Skip to main content

Catharanthus roseus intoxication mimicking acute cholangitis



Catharanthus roseus, a Madagascar native flowering plant, is known for its glossy leaves and vibrant flowers, and its medicinal significance due to its alkaloid compounds. As a source of vinblastine and vincristine used in chemotherapy, Catharanthus roseus is also employed in traditional medicine with its flower and stalks in dried form. Its toxicity can lead to various adverse effects. We report a case of Catharanthus roseus juice toxicity presenting as acute cholangitis, emphasizing the importance of healthcare providers obtaining detailed herbal supplement histories.

Case presentation

A 65-year-old woman presented with abdominal pain, fever, anorexia, and lower limb numbness. Initial diagnosis of acute cholangitis was considered, but imaging excluded common bile duct stones. Further investigation revealed a history of ingesting Catharanthus roseus juice for neck pain. Laboratory findings showed leukocytosis, elevated liver enzymes, and hyperbilirubinemia. The patient developed gastric ulcers, possibly due to alkaloids in Catharanthus roseus. No bacterial growth was noted in blood cultures. The patient recovered after discontinuing the herbal extract.


Catharanthus roseus toxicity can manifest as fever, hepatotoxicity with cholestatic jaundice, and gastric ulcers, mimicking acute cholangitis. Awareness of herbal supplement use and potential toxicities is crucial for healthcare providers to ensure prompt diagnosis and appropriate management. This case emphasizes the need for public awareness regarding the possible toxicity of therapeutic herbs and the importance of comprehensive patient histories in healthcare settings.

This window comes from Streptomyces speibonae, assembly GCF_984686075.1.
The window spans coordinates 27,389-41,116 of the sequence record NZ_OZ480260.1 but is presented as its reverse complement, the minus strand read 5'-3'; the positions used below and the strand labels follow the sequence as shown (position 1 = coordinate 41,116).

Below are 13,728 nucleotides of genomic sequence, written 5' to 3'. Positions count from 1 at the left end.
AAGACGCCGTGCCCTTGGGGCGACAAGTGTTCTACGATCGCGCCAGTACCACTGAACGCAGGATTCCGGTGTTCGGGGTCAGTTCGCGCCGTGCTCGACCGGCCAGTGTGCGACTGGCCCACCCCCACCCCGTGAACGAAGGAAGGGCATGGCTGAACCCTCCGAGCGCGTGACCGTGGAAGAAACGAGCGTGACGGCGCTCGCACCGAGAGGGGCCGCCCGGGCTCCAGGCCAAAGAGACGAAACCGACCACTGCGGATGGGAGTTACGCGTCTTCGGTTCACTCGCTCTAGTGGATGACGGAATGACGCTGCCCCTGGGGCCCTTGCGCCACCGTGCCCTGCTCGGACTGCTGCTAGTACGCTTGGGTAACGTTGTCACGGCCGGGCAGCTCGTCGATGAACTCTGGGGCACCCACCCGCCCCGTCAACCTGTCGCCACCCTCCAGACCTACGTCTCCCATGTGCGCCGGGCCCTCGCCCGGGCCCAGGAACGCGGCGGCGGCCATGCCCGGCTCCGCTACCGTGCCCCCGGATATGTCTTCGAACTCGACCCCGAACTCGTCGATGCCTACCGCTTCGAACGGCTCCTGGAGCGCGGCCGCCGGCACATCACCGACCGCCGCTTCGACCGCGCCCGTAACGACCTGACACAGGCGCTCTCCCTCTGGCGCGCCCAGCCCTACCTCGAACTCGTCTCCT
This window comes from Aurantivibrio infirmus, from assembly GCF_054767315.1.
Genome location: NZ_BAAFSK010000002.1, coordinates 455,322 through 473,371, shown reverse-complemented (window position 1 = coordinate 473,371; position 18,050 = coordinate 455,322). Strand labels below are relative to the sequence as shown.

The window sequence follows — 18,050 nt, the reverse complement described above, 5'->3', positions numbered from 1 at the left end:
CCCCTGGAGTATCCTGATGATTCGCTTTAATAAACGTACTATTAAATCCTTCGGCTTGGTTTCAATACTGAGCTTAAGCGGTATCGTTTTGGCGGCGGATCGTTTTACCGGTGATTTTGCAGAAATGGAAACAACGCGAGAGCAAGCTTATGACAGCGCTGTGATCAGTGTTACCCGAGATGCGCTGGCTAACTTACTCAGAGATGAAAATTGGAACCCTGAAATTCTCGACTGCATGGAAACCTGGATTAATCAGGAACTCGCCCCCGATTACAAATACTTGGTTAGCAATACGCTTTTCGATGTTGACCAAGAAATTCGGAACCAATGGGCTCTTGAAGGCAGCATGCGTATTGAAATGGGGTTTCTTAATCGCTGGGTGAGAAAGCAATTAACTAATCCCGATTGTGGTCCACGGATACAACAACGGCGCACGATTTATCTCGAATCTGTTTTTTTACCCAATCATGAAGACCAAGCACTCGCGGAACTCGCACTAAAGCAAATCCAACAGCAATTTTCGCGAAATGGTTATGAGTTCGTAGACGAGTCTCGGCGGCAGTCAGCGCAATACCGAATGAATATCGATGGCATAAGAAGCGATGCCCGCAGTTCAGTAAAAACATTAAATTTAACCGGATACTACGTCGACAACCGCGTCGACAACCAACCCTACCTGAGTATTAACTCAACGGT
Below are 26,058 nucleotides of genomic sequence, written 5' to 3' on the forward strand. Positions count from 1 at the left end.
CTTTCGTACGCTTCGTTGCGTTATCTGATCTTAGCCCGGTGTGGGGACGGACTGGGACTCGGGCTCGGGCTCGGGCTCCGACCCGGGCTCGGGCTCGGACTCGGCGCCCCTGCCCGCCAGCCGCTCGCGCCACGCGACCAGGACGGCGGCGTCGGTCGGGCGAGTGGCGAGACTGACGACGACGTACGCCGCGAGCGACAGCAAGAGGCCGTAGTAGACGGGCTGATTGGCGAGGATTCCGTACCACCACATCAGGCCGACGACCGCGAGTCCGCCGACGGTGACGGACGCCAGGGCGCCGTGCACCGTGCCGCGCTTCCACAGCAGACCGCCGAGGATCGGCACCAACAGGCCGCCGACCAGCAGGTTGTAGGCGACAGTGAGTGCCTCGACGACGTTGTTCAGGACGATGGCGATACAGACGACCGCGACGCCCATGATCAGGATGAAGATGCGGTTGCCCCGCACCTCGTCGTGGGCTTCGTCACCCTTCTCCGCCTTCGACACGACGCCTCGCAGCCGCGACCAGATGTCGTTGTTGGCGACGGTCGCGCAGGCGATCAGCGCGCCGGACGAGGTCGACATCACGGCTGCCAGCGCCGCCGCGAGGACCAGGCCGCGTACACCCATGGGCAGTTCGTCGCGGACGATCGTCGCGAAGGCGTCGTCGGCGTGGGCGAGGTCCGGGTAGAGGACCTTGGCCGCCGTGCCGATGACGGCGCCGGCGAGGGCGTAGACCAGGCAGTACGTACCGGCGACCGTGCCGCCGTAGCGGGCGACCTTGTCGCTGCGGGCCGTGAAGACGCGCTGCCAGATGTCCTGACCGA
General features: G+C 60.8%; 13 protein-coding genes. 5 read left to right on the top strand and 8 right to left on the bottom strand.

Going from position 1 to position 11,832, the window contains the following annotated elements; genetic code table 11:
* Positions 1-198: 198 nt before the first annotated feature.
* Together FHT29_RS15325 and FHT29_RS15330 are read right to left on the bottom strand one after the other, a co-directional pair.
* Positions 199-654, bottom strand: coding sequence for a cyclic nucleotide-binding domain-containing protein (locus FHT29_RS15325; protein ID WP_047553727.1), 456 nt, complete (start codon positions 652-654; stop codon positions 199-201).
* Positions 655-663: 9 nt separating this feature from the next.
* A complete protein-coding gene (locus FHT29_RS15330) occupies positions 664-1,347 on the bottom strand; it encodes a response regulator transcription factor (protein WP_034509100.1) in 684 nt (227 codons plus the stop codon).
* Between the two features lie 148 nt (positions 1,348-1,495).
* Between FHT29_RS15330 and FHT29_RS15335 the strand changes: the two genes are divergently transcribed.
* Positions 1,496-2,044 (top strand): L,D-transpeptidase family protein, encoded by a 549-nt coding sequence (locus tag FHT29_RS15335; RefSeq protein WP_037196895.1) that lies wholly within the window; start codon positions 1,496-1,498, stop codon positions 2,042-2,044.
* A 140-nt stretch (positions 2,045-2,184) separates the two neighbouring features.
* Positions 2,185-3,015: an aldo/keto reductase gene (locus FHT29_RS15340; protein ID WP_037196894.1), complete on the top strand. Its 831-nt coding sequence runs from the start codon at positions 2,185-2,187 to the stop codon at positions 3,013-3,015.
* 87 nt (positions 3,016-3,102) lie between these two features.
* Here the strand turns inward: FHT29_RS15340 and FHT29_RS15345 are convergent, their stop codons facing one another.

Peer Review reports


Catharanthus roseus is a species of flowering plant classified within the family Apocynaceae. Belonging to the genus Catharanthus, this plant is characterized by its glossy leaves and vibrant, pinwheel-like flowers. Native to Madagascar, it has been widely cultivated for its ornamental value and is also recognized for its alkaloid compounds, giving it medicinal significance in various cultures. The components of Catharanthus roseus known as vinblastine and vincristine has been widely used for chemotherapy in clinical practice [1]. Catharanthus roseus can be easily found on street in Taiwan and is accessible in traditional Chinese herbal store. It is widely used in traditional Chinese medicine to treat diabetes, gastrointestinal diseases and also used as anti-cancer drug with its flower and stalk portions in dried form for the cooking of herbal soup [2]. However, Catharanthus roseus toxicity can lead to bone marrow suppression, gastrointestinal toxicity, paresthesia, stomatitis, fever, and even cause multi-organ failure [3, 4]. We herein report a case of Catharanthus roseus juice toxicity presenting as acute cholangitis. To our best knowledge, this might be the first case of Catharanthus roseus poisoning in the literature. Our case highlights the importance of the healthcare providers in obtaining detailed patient histories of herbal or plant supplement use, and the awareness of its potential toxicities.

Case report